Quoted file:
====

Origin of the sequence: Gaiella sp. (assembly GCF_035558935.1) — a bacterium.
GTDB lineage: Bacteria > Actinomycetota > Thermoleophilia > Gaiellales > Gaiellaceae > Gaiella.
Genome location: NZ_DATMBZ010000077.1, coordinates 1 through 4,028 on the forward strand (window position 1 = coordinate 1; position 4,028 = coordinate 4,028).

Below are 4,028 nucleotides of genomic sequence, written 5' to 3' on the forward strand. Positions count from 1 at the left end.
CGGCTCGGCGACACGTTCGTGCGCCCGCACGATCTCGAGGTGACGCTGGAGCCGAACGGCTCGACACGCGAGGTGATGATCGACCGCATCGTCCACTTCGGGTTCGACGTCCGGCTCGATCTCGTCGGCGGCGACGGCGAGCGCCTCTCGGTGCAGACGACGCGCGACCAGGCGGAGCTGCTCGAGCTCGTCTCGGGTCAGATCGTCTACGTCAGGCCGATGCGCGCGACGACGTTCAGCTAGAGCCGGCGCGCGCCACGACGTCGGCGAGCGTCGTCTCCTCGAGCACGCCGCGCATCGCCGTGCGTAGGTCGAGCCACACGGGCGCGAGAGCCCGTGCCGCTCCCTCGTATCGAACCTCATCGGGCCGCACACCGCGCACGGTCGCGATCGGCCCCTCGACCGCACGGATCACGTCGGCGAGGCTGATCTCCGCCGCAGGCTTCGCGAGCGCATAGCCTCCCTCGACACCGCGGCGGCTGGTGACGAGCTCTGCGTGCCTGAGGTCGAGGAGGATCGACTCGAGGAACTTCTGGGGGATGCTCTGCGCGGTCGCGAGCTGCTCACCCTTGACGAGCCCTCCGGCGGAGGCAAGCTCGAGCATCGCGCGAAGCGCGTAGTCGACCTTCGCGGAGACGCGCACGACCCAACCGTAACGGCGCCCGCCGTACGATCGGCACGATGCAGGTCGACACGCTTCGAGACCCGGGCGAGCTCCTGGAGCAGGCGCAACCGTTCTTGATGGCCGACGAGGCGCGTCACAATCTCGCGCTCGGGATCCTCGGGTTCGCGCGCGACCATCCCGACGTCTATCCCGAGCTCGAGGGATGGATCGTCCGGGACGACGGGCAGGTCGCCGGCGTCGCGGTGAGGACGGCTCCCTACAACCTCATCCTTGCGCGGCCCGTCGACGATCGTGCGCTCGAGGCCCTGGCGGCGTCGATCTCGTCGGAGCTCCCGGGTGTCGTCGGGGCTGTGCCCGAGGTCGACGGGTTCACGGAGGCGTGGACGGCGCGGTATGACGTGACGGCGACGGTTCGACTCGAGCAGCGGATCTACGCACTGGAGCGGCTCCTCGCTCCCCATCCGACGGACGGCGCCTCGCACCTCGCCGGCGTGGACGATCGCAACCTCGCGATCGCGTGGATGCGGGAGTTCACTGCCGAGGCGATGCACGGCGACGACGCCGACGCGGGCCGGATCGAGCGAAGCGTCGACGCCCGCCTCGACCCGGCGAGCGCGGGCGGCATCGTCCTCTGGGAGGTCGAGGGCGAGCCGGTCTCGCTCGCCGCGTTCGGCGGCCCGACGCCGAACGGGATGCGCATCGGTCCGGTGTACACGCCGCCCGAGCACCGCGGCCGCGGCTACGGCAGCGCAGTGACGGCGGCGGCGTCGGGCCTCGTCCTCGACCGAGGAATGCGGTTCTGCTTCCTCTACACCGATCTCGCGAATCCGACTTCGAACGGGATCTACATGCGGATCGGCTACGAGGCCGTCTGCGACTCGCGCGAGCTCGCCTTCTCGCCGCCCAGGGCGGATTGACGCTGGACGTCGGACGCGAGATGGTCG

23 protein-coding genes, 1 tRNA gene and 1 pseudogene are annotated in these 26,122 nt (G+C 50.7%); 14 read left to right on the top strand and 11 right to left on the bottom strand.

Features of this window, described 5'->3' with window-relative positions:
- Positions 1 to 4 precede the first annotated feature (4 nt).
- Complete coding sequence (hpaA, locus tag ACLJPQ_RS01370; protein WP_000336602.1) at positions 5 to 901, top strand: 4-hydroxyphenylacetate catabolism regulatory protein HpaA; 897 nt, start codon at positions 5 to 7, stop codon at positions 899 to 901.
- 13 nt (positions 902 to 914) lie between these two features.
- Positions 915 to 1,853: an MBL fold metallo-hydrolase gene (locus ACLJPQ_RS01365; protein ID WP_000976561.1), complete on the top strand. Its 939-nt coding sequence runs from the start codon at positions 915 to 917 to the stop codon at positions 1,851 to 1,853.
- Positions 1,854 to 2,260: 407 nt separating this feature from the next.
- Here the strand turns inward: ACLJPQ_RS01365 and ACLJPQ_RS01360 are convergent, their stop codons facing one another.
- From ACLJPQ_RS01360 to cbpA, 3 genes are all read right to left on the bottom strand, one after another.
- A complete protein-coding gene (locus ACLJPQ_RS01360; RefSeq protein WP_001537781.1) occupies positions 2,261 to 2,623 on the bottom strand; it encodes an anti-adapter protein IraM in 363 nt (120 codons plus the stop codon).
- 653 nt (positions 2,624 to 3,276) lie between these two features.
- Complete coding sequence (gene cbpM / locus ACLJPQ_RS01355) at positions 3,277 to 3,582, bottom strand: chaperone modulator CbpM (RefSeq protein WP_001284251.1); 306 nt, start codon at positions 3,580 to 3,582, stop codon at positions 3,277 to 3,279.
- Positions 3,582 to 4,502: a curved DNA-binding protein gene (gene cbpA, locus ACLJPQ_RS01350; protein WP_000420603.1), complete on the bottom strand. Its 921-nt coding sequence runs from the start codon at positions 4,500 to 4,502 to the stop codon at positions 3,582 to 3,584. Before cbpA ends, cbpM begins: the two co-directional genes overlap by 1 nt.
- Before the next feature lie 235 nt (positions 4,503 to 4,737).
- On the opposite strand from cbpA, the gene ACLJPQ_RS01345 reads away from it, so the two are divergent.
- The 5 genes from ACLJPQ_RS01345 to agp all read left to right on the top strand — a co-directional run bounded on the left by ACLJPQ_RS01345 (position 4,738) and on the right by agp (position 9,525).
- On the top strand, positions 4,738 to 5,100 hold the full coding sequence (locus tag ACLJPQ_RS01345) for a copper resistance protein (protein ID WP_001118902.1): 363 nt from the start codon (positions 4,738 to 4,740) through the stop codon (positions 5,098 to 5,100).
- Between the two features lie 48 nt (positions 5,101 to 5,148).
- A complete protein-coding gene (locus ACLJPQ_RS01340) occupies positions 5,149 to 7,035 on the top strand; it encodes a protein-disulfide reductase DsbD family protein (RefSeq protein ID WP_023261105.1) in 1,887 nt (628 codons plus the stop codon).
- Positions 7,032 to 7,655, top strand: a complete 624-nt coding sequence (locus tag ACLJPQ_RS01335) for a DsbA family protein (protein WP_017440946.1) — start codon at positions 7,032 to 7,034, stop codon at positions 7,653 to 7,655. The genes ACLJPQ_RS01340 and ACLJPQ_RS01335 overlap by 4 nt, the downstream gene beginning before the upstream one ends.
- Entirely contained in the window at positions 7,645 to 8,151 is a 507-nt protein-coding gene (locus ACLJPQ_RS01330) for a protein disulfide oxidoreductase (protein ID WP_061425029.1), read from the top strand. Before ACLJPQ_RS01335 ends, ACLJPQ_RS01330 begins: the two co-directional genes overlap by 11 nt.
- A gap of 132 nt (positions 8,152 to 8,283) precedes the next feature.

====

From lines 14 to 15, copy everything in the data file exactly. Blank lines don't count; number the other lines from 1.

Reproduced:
- From ACLJPQ_RS01360 to cbpA, 3 genes are all read right to left on the bottom strand, one after another.
- A complete protein-coding gene (locus ACLJPQ_RS01360; RefSeq protein WP_001537781.1) occupies positions 2,261 to 2,623 on the bottom strand; it encodes an anti-adapter protein IraM in 363 nt (120 codons plus the stop codon).